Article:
The obsession with the self and the selfie in the twenty-first century continues to transform into more grotesque incarnations. Just when you thought the selfie stick was the pinnacle of our cultural demise, a sudden and unstoppable wave of selfie classes at such prestigious universities as USC and UCLA (perhaps it’s not a coincidence that both are located in the vanity world capital) has cropped up.
More than just a class about how to take selfies, these courses explore and “deconstruct” the “meaning” behind them. The implication that there is any substance to a selfie beyond complete and utter narcissism is something of a stretch, but educators seem convinced that we can learn about cultural identity from them, which is also a theory Kim Kardashian feels super strongly about.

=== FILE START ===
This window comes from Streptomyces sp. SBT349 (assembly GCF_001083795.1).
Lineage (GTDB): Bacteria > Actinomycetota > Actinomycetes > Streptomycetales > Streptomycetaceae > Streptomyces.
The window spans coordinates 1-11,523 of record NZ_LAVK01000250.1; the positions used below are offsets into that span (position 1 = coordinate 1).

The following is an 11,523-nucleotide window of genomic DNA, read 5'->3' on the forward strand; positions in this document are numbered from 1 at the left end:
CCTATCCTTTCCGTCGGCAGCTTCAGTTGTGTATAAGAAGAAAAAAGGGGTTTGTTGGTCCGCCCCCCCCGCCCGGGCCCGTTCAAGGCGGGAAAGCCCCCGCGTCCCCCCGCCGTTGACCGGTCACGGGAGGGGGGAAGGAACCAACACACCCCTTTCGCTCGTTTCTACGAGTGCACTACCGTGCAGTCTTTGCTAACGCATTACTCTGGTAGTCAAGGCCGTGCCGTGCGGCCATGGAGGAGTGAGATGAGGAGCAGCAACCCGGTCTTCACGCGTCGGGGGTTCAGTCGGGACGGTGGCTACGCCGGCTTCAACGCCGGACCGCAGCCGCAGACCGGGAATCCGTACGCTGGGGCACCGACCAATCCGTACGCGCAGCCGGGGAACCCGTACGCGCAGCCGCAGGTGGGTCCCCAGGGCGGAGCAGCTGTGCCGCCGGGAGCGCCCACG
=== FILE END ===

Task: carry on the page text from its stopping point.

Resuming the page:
With The Selfie Researchers Network (yes, it’s real) in place, academics everywhere are taking an interest in the art of the so-called modern self-portrait. Nonetheless, no matter how many pointed questions one tries to pose around the existence of this phenomenon, the simplicity of the act can’t be mitigated. The core intent behind snapping a photo of yourself stems from wanting to 1) show everyone how good you look and 2) convince everyone that your life is more fabulous than it really is.